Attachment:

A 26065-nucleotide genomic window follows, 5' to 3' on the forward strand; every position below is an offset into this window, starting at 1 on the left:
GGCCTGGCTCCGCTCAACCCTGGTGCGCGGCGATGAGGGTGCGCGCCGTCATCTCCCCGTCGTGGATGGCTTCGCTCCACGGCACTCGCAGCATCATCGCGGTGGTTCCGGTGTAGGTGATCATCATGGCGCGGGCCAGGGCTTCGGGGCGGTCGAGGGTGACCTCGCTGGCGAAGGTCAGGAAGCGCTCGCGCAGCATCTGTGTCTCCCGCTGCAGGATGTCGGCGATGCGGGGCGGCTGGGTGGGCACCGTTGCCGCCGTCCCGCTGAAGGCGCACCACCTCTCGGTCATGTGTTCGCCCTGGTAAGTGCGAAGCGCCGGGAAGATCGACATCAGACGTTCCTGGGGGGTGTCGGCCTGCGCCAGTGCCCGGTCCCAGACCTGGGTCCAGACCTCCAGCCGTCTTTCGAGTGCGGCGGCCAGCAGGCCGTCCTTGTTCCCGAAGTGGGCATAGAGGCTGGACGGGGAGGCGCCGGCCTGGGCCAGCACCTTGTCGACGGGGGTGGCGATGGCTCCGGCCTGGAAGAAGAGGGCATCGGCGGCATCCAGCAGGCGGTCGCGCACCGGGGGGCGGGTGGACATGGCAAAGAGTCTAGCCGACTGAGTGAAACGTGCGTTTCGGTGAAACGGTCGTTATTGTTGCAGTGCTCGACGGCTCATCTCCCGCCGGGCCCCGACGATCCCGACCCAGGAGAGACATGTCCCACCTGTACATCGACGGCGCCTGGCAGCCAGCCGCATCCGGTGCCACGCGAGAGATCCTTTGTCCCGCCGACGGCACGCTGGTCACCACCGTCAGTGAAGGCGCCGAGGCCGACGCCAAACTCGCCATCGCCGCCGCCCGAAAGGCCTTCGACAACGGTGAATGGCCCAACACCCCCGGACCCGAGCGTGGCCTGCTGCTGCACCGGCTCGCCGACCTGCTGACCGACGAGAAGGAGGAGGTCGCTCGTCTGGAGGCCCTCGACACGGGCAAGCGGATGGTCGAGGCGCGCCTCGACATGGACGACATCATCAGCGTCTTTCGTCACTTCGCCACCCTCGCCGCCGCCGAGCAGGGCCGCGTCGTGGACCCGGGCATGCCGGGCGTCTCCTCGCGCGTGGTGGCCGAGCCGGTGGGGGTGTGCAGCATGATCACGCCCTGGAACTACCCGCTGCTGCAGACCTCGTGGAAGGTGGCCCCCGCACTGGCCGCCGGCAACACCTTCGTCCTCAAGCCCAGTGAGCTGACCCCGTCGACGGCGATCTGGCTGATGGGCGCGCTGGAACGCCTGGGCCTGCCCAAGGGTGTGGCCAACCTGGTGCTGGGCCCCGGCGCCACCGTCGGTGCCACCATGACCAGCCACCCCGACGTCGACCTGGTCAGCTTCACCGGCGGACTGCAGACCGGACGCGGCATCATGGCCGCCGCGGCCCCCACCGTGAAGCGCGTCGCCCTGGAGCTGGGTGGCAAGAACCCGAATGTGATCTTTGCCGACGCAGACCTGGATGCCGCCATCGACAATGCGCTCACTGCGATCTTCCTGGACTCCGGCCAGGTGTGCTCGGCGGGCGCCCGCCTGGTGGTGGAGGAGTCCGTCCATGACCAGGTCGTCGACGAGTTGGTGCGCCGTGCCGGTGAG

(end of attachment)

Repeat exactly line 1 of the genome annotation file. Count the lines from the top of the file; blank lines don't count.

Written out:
A 26065-nucleotide genomic window follows, 5' to 3' on the forward strand; every position below is an offset into this window, starting at 1 on the left: